Monday, January 3, 2011

Z is for Zoroastrian

Today’s fifth page is recycled from December 24, 2008. It was the “Z” entry in a 26 day e-mail marathon called the Advent Alphabet:

Z is for Zoroastrian. Have you come across this word before? Some scholars have suggested that the Magi who appear in Matthew’s Gospel as visitors to Jesus were Zoroastrian priests. The word Magi derives from an Old Persian word “magus”, which was an occupational title for members of the priestly caste of the Zoroastrian religion. The Zoroastrians were very interested in the stars, and had a highly developed “science” of astrology. Their reputation as astrologers led to the term Magi being used in connection with the occult, and this led to the development of the English word “magic”.

The Zoroastrian religion survives to this day. While it was once the dominant religious force in Iran, now it survives there only in an underground fashion, because of the radical Islamic fundamentalism that considers it to be a heretical religion. The largest number of Zoroastrians are found in India and Pakistan. In India they are called “Parsis”.

Historians of religion credit Zoroastrianism as being one of the oldest to have a revealed credal basis- meaning that it had written statements of belief. The religion was founded by the prophet Zoroaster, also called Zarathustra, who codified religious ideas and practices that already existed, and added to them his own world-view. Zoroastrianism is also likely one of the earliest “monotheistic” faiths, meaning that they recognized that there is only one God. Zoroaster is typically depicted as dressed in white, in garb that is very much like what modern Zoroastrian priests wear. His poetic writings form the basis of the religion, and its liturgy (prayer and ritual for worship).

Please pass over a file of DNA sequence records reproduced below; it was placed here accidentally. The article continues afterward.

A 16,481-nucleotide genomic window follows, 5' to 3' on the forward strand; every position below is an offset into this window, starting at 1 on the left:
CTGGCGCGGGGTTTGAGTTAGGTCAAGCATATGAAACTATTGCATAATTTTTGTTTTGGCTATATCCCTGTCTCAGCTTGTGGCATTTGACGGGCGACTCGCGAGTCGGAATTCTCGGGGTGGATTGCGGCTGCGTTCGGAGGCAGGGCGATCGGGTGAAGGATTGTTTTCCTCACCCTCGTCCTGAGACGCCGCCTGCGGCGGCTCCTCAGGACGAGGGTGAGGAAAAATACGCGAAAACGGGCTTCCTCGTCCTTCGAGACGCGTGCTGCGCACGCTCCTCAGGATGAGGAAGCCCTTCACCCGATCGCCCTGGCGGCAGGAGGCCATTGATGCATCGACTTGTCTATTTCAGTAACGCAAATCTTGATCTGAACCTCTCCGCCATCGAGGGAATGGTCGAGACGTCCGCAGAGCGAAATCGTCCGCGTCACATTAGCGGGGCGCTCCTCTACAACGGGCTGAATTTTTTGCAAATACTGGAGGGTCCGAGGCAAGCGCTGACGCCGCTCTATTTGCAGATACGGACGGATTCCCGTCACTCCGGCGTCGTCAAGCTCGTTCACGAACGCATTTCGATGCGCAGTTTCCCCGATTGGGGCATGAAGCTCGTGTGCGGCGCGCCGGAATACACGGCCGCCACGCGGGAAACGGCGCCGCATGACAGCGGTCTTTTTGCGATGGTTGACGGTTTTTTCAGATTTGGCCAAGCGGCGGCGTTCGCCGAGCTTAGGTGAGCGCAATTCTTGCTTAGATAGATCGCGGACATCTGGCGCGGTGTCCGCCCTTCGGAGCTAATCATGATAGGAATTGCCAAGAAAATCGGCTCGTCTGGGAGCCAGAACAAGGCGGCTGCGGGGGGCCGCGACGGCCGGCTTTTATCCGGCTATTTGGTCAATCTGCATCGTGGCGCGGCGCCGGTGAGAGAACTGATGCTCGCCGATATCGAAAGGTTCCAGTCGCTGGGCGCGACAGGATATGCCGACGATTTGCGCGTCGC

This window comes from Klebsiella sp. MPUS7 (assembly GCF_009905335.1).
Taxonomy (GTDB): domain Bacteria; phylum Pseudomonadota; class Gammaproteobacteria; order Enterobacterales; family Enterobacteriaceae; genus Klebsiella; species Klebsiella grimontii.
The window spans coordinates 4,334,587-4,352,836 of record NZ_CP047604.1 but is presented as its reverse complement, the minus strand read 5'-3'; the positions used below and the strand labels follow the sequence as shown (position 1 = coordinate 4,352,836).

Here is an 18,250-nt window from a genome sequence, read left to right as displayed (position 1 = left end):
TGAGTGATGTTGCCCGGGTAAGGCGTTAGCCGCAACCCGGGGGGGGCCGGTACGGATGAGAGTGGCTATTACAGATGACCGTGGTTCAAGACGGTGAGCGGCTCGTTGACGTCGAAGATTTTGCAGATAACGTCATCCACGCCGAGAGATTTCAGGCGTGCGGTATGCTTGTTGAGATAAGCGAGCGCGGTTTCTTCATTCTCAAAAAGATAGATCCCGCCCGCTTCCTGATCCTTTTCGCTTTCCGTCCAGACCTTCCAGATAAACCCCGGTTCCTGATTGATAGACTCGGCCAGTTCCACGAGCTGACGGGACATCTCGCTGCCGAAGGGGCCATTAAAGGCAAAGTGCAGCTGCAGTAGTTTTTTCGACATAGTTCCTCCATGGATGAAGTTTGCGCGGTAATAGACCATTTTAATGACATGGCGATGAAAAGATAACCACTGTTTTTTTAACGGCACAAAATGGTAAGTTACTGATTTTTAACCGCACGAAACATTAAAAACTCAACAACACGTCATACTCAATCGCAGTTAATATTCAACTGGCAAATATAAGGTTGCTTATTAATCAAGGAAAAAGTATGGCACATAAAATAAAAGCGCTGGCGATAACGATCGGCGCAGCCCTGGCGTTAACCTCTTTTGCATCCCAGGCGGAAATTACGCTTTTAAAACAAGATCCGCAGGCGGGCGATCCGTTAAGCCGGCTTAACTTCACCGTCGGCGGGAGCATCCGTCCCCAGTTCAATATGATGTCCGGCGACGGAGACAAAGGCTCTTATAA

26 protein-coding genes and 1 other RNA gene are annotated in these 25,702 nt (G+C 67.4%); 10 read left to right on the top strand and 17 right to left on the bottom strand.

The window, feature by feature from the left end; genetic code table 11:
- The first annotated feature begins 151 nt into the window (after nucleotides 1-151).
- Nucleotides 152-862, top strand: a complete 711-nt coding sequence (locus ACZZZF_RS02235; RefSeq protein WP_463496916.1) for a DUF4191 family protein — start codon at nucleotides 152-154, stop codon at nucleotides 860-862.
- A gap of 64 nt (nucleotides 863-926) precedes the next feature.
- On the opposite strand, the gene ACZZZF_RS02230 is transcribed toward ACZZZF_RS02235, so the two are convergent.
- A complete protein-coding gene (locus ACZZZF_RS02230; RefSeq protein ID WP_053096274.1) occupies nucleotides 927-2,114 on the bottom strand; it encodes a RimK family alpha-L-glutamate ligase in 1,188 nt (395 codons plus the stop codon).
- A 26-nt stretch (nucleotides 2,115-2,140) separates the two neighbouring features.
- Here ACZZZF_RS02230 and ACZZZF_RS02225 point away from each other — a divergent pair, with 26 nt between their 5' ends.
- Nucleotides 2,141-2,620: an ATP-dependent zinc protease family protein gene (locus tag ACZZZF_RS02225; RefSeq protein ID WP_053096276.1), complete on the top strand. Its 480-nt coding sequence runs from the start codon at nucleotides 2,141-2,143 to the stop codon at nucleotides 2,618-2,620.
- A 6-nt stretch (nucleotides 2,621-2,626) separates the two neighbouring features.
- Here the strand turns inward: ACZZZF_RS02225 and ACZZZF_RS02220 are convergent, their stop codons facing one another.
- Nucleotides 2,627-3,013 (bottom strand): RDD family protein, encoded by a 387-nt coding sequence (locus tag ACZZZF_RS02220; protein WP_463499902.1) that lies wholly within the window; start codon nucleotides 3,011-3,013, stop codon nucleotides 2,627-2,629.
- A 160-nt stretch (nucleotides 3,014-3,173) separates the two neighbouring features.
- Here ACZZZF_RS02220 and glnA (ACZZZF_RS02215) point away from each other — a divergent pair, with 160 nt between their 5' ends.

Zoroastrianism had a powerful influence on the development of the world’s major monotheistic religions, Judaism, Christianity, and Islam (often called the Abrahamic faiths because they all trace their histories back to Abraham).
Some basic Zoroastrian beliefs:

-there is one God, called Ahura Mazda, the one Uncreated Creator
-there is a conflict in the universe between order and chaos, and humanity has a role to play
-the moral code of Zoroastrianism is universally summed up in the words, “Good Thoughts, Good Words, Good Deeds
-the religion teaches the equality of all, regardless of race, sex or social position
-Zoroastrians are urged to preserve and protect the environment
-Zoroastrian religion teaches that fire and water are to be used for ceremonies in which a person is made ritually clean. Prayer takes place in the presence of some form of fire, which is considered to be evident in any source of light.

There are active Zoroastrian faith communities in Canada, the largest being in Toronto and Vancouver. The Zoroastrian Society of Ontario is based at its community centre on Bayview Avenue, and is an active participant in Mosaic Interfaith, which is a group that promotes peace and religious tolerance.